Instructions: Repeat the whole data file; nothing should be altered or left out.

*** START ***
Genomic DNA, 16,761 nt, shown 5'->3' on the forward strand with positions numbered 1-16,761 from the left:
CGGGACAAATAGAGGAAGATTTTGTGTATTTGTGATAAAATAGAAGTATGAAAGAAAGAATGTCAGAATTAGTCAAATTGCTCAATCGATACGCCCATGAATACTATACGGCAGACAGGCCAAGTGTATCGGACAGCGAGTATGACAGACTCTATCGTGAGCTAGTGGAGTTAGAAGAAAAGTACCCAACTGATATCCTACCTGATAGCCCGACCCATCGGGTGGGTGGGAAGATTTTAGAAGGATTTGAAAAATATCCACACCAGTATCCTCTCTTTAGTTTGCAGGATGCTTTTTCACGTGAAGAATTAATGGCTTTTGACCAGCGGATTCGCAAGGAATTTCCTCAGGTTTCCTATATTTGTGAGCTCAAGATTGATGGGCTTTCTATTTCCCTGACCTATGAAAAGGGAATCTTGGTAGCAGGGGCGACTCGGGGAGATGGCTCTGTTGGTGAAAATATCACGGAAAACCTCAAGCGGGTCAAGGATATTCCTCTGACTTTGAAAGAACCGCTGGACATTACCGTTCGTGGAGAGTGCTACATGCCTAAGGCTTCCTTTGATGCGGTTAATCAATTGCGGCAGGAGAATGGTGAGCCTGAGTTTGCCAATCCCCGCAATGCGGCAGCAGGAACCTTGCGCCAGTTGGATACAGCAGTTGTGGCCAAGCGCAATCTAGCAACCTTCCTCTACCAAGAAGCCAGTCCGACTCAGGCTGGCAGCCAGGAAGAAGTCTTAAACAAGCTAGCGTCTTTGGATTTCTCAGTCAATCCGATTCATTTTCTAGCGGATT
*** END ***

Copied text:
Genomic DNA, 16,761 nt, shown 5'->3' on the forward strand with positions numbered 1-16,761 from the left:
CGGGACAAATAGAGGAAGATTTTGTGTATTTGTGATAAAATAGAAGTATGAAAGAAAGAATGTCAGAATTAGTCAAATTGCTCAATCGATACGCCCATGAATACTATACGGCAGACAGGCCAAGTGTATCGGACAGCGAGTATGACAGACTCTATCGTGAGCTAGTGGAGTTAGAAGAAAAGTACCCAACTGATATCCTACCTGATAGCCCGACCCATCGGGTGGGTGGGAAGATTTTAGAAGGATTTGAAAAATATCCACACCAGTATCCTCTCTTTAGTTTGCAGGATGCTTTTTCACGTGAAGAATTAATGGCTTTTGACCAGCGGATTCGCAAGGAATTTCCTCAGGTTTCCTATATTTGTGAGCTCAAGATTGATGGGCTTTCTATTTCCCTGACCTATGAAAAGGGAATCTTGGTAGCAGGGGCGACTCGGGGAGATGGCTCTGTTGGTGAAAATATCACGGAAAACCTCAAGCGGGTCAAGGATATTCCTCTGACTTTGAAAGAACCGCTGGACATTACCGTTCGTGGAGAGTGCTACATGCCTAAGGCTTCCTTTGATGCGGTTAATCAATTGCGGCAGGAGAATGGTGAGCCTGAGTTTGCCAATCCCCGCAATGCGGCAGCAGGAACCTTGCGCCAGTTGGATACAGCAGTTGTGGCCAAGCGCAATCTAGCAACCTTCCTCTACCAAGAAGCCAGTCCGACTCAGGCTGGCAGCCAGGAAGAAGTCTTAAACAAGCTAGCGTCTTTGGATTTCTCAGTCAATCCGATTCATTTTCTAGCGGATT